Objective: To describe 3 cases of atypical diabetes mellitus following bone marrow transplantation.
Methods: We describe the clinical presentation and relevant laboratory findings of 3 patients who presented with new-onset diabetes mellitus after bone marrow transplantation and discuss the possible mechanisms.
Results: A 52-year-old white man with chronic myelogenous leukemia, a 51-year-old white woman with acute myelogenous leukemia, and a 38-year-old Hispanic woman with acute myelogenous leukemia presented with acute onset of diabetes mellitus after bone marrow transplantation. Although blood glucose levels were initially very high, the patients required only small insulin dosages for glycemic control. Both the acute onset and requirement of relatively small insulin dosages were characteristic of type 1 diabetes mellitus. Onset of diabetes appeared to be unrelated to immunosuppressive drug therapy because it happened several months after starting these drugs. C-peptide was detectable, and glutamic acid decarboxylase antibodies were absent. Diabetes mellitus remitted spontaneously after a few months while the immunosuppressive drugs were continued.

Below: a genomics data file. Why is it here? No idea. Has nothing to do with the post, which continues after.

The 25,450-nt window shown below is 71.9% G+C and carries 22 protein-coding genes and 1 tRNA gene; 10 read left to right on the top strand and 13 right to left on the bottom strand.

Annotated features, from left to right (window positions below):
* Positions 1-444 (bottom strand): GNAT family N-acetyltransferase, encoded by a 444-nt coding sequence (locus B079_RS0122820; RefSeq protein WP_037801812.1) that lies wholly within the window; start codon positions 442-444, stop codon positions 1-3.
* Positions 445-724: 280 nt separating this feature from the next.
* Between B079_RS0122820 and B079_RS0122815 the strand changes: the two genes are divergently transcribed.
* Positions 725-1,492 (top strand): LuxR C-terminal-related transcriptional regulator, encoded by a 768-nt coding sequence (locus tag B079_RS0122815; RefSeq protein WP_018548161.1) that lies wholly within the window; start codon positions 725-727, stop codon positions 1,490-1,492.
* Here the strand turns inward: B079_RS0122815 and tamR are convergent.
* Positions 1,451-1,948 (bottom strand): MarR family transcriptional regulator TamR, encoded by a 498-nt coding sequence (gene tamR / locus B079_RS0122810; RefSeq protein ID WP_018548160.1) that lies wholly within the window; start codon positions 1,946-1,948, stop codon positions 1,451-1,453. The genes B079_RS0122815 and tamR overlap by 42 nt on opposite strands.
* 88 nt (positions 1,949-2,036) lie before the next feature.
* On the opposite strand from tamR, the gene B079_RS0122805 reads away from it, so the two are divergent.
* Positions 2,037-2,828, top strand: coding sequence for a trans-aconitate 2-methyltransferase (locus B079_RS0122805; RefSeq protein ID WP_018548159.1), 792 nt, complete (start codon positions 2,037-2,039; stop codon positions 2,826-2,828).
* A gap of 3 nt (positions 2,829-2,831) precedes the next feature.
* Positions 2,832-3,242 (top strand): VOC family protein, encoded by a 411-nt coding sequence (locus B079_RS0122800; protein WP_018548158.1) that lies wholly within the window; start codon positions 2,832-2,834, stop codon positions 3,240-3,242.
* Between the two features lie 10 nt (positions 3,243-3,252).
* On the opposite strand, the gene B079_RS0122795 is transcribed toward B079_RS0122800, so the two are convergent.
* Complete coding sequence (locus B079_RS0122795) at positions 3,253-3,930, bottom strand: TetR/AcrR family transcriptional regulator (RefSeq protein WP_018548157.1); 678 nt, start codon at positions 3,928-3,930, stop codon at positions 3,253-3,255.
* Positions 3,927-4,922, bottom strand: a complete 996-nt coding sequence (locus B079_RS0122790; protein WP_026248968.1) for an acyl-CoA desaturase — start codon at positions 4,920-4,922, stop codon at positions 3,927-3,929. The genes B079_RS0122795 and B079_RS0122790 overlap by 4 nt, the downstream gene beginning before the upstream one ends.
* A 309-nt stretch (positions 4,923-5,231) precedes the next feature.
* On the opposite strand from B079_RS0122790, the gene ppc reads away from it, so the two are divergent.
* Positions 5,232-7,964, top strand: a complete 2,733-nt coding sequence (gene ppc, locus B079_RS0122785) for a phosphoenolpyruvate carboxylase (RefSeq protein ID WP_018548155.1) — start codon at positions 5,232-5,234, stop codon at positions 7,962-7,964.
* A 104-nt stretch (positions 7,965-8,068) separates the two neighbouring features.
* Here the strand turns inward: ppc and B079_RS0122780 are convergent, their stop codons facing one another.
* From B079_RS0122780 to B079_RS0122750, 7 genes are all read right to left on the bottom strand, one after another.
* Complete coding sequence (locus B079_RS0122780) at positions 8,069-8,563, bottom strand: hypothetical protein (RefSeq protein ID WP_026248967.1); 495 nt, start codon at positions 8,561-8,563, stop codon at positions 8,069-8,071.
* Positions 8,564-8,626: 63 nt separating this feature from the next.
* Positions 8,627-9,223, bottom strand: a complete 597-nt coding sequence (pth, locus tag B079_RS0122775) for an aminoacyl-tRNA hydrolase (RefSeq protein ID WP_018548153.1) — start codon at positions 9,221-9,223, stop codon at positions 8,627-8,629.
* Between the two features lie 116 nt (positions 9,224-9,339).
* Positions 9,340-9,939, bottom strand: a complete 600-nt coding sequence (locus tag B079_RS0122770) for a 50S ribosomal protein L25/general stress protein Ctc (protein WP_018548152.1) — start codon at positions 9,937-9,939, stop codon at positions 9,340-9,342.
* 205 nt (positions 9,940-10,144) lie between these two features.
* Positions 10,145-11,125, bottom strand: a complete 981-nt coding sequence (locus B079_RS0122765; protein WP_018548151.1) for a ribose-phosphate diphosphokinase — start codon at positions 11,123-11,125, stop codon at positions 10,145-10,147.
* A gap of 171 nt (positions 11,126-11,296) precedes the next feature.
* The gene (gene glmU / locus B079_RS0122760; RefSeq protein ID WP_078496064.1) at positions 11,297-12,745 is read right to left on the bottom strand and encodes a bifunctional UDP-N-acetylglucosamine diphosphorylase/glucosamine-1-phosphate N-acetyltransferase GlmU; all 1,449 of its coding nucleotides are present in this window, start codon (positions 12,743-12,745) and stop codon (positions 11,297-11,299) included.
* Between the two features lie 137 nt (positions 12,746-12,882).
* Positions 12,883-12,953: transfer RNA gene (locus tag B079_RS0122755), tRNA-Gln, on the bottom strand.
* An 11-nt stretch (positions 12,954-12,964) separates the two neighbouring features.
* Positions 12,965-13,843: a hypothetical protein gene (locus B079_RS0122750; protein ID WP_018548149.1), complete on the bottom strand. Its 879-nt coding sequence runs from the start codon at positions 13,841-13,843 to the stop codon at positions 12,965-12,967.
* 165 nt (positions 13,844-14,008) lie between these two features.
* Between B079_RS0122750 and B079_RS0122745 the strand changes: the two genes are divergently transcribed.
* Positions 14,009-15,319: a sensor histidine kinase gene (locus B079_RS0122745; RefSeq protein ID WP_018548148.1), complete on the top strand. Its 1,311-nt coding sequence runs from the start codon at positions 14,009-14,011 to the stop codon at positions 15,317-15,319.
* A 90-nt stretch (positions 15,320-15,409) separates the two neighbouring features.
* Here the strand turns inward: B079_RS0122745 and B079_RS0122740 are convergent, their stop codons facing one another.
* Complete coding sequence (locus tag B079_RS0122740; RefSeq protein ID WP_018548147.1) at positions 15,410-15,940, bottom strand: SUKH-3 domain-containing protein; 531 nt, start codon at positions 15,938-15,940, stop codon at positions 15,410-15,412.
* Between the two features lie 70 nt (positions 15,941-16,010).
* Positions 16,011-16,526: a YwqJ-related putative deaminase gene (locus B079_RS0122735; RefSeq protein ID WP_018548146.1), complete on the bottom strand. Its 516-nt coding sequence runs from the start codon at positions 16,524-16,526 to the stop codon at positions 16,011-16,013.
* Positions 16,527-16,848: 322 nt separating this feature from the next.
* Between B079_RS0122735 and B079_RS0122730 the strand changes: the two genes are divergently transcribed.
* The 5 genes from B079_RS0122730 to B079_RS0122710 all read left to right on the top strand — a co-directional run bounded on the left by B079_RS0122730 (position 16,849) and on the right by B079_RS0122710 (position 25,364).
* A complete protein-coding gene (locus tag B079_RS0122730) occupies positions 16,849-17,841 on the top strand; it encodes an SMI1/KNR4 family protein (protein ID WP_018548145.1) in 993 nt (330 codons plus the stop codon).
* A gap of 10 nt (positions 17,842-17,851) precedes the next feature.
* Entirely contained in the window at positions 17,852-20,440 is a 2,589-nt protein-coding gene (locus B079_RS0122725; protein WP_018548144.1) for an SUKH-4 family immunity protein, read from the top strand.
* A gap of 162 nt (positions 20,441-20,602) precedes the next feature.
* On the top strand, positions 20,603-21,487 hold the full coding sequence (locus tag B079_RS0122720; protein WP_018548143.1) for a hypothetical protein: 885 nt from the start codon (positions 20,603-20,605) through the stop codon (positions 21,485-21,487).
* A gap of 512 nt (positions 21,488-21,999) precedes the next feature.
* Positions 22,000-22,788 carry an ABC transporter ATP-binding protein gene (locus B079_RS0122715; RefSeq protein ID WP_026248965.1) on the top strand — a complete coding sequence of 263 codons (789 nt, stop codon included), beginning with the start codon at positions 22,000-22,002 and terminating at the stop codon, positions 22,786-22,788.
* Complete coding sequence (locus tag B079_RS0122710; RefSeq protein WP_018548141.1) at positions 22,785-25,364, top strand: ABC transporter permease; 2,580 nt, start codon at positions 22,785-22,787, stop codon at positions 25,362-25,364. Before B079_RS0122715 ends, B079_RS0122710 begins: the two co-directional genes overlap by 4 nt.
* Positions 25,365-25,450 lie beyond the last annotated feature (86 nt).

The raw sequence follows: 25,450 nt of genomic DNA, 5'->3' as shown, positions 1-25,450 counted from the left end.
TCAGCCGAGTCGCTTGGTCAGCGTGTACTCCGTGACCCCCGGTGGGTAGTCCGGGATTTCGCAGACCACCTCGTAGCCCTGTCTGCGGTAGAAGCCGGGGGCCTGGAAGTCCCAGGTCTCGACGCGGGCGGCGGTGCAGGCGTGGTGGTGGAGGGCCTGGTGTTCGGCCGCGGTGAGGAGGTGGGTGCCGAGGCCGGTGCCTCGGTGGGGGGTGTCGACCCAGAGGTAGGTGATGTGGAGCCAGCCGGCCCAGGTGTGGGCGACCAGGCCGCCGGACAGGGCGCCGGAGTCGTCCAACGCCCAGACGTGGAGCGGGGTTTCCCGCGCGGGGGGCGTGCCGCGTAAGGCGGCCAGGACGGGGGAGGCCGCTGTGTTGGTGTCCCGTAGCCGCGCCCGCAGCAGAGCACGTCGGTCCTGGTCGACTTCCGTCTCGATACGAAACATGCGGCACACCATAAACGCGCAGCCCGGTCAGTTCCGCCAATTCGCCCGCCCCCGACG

Conclusion: Although the underlying mechanisms are unknown, cytokine changes after bone marrow transplantation may have led to temporary β-cell dysfunction in these patients.